• England's fielding was well below par for the majority of the time although I did hint in one match notes that there were periods when they looked like their old selves. Sadly these periods were few and far between as the management again acknowledged. While a number of suggestions have been proffered for why this should be so, I cannot pretend to know the answer. One poor match and I would have shrugged and said 'everyone, and every team, has one now and again'. However this was rather too long a run to write it off quite so easily, and the purple patches did show they are perfectly capable of being among the best in the world.

  • England have sorted out an opener in Amy Jones. I know there are other contenders but you only, I contend, take the job away from someone after they shown they have problems doing it and Amy certainly has not done that!  Tammy Beaumont looked much more comfortable in the middle order and if there's a place for her with England I feel that's where she should be.

  • Spinners have, in general, been more successful in the women's game than in that other game (men's) in recent times. I wonder from this series if they will find life quite so easy in future as batsmen from both sides looked to take them on more forcefully than of late.

  • South Africa might consider themselves the best catching side in the world and you'd have a job to argue very differently after some spectacular performances.

  • If the hosts lack anything it would seem to be depth, ad possibly a fifth bowler. While many sides, England especially, bat a long way (if not all the way) down, South Africa's lower order did put up a fight in some games but found it hard in others. As 'the other game' found a while back, lower order players do need to make a contribution with the bat and the sides that can will win more often. It's great to have players of the quality of van Niekerk  and Kapp but they cannot succeed every time (rather obviously) and even when they do, the difference in the final scores will often come down to how many runs numbers 7 to 10 make.

  • England need Elwiss for her batting! Once thought of as a bowler who bats, there's no doubt now she's a batsman who bowls - and bowls well enough to be either the 4th bowler or make up the 5th bowler's ration with another team member. I used to say that when choosing an England team I would write down around six names and then chew my pencil, not necessarily because there wasn't anyone I thought worth picking, but who should I pick from in the remaining choices. Today Elwiss would have to be in the six!

  • And talking of sixes (which I wasn't) I am getting rather frustrated at the continuous mention of them in TV commentary. They play little part in the women's game, and I'm happy if it stays that way. Yes, they can be exciting to watch but I'd be interested to know if anyone has tried to analyse how many runs they've contributed compared with how many downfalls they have resulted in when batsmen, who could have settled for a four along the ground, have attempted to hit one. My suspicion is they are completely counter productive...  In fact there were times I've thought the same about the men until these monster bats came along.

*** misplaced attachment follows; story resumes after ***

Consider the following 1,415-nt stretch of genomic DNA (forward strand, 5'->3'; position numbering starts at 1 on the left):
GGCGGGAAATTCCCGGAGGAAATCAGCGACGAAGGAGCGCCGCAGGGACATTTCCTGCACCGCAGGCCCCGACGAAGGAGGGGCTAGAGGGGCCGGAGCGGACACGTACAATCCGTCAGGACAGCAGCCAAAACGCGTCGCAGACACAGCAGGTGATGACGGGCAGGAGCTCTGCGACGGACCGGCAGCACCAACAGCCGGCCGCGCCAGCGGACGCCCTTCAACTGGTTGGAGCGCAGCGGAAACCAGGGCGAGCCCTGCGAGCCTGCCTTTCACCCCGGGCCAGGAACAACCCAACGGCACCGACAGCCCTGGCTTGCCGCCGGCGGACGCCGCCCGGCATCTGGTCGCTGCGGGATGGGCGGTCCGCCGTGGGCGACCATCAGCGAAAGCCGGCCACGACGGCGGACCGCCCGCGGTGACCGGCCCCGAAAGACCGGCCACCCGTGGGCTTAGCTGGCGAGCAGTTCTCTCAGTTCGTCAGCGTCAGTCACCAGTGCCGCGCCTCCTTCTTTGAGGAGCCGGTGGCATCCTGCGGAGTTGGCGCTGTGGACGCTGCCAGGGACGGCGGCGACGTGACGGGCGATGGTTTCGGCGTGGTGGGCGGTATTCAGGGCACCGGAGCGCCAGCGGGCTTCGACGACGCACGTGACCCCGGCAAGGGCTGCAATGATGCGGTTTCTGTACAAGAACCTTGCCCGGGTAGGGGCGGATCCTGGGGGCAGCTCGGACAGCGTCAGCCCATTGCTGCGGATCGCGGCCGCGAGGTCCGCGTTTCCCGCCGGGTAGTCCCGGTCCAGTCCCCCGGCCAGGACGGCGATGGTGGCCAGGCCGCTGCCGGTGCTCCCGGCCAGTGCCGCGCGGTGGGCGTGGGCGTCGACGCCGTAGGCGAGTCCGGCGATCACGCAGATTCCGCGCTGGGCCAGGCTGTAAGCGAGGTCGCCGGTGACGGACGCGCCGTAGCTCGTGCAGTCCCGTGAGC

• The boundaries were way too short and almost insulting to the players. If there is no chance of manoeuvring a 3 - or even a 2 - then much of the art of the sport is lost. They were shorter in the T20s (or so it seemed to me) and it looked as if the powers that be were saying - "well, women can't hit a ball really".

  • You'll hear more of Laura Wolvaardt in the future!

All round it was an interesting couple of series and one not so easy to win as some England supporters might have thought before the off. I will be watching the performances of both sides carefully in the WT20. How will South Africa fare against the other 'big names'? It'll be intriguing to find out.

 

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Do I Deserve a Cap?

 

Following Sarah Taylor's cap for playing 100 ODIs for England it set me wondering how many I had watched. Because of the excellent stats on this site provided by Marion Collin it was a simple matter to scan through. The answer turned out to be 116, with almost, yes almost, all involving England, although one or two at World Cups and the like were between what is to me neutral countries.  There would only be a handful of those to in which I have not carried a camera, starting in the days of film when life was much tougher than today and the excellent shot that much more difficult.
 
The first, and minus camera, was the semi-final of the World Cup in 1993 at Guildford, when England beat the old enemy and progressed to the final against New Zealand at Lord's.

 

When I have a moment I will check my T20 record where a slightly larger proportion will be between 'neutral' sides. Why? Because of the very sensible idea of playing matches on different days i.e. not one day where matches are played all over the place, but day after day it was possible to watch all sides play each other rather than just follow England.

 

I have to hope the organisers of the 50-over World Cup come to realise adopting the same plan would increase the gates, the interest, and who knows, maybe even the TV coverage. Hasn't happened so far as far as I recall but can England in 2017 break the mould and show the imagination that this great tournament deserves? I seem to be forever typing 'we must wait and see'.